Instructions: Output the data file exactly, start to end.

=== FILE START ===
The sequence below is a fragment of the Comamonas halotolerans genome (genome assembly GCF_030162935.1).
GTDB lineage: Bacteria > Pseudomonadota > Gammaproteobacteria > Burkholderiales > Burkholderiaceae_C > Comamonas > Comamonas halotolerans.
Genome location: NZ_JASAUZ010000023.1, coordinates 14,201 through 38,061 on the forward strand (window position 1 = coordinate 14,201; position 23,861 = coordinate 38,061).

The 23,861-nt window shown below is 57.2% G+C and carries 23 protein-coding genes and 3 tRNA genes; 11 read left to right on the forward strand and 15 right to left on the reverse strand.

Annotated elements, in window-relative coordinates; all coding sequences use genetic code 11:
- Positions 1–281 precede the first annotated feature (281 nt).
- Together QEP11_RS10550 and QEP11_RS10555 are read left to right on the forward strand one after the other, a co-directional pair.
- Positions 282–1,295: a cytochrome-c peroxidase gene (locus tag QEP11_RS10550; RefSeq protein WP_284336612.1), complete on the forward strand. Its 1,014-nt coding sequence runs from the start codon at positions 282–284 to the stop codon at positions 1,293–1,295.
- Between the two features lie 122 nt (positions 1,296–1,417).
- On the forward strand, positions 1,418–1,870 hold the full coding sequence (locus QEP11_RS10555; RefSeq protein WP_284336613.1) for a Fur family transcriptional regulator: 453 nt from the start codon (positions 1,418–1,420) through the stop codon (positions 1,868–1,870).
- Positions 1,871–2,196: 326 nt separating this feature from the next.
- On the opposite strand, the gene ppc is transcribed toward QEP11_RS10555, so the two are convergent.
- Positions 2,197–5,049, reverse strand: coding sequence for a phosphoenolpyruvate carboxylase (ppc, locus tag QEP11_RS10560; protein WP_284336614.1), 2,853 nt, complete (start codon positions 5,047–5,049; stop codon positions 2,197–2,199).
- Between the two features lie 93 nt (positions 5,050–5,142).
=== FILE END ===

The sequence below is a fragment of the Comamonas halotolerans genome (genome assembly GCF_030162935.1).
GTDB lineage: Bacteria > Pseudomonadota > Gammaproteobacteria > Burkholderiales > Burkholderiaceae_C > Comamonas > Comamonas halotolerans.
Genome location: NZ_JASAUZ010000023.1, coordinates 14,201 through 38,061 on the forward strand (window position 1 = coordinate 14,201; position 23,861 = coordinate 38,061).

The 23,861-nt window shown below is 57.2% G+C and carries 23 protein-coding genes and 3 tRNA genes; 11 read left to right on the forward strand and 15 right to left on the reverse strand.

Annotated elements, in window-relative coordinates; all coding sequences use genetic code 11:
- Positions 1–281 precede the first annotated feature (281 nt).
- Together QEP11_RS10550 and QEP11_RS10555 are read left to right on the forward strand one after the other, a co-directional pair.
- Positions 282–1,295: a cytochrome-c peroxidase gene (locus tag QEP11_RS10550; RefSeq protein WP_284336612.1), complete on the forward strand. Its 1,014-nt coding sequence runs from the start codon at positions 282–284 to the stop codon at positions 1,293–1,295.
- Between the two features lie 122 nt (positions 1,296–1,417).
- On the forward strand, positions 1,418–1,870 hold the full coding sequence (locus QEP11_RS10555; RefSeq protein WP_284336613.1) for a Fur family transcriptional regulator: 453 nt from the start codon (positions 1,418–1,420) through the stop codon (positions 1,868–1,870).
- Positions 1,871–2,196: 326 nt separating this feature from the next.
- On the opposite strand, the gene ppc is transcribed toward QEP11_RS10555, so the two are convergent.
- Positions 2,197–5,049, reverse strand: coding sequence for a phosphoenolpyruvate carboxylase (ppc, locus tag QEP11_RS10560; protein WP_284336614.1), 2,853 nt, complete (start codon positions 5,047–5,049; stop codon positions 2,197–2,199).
- Between the two features lie 93 nt (positions 5,050–5,142).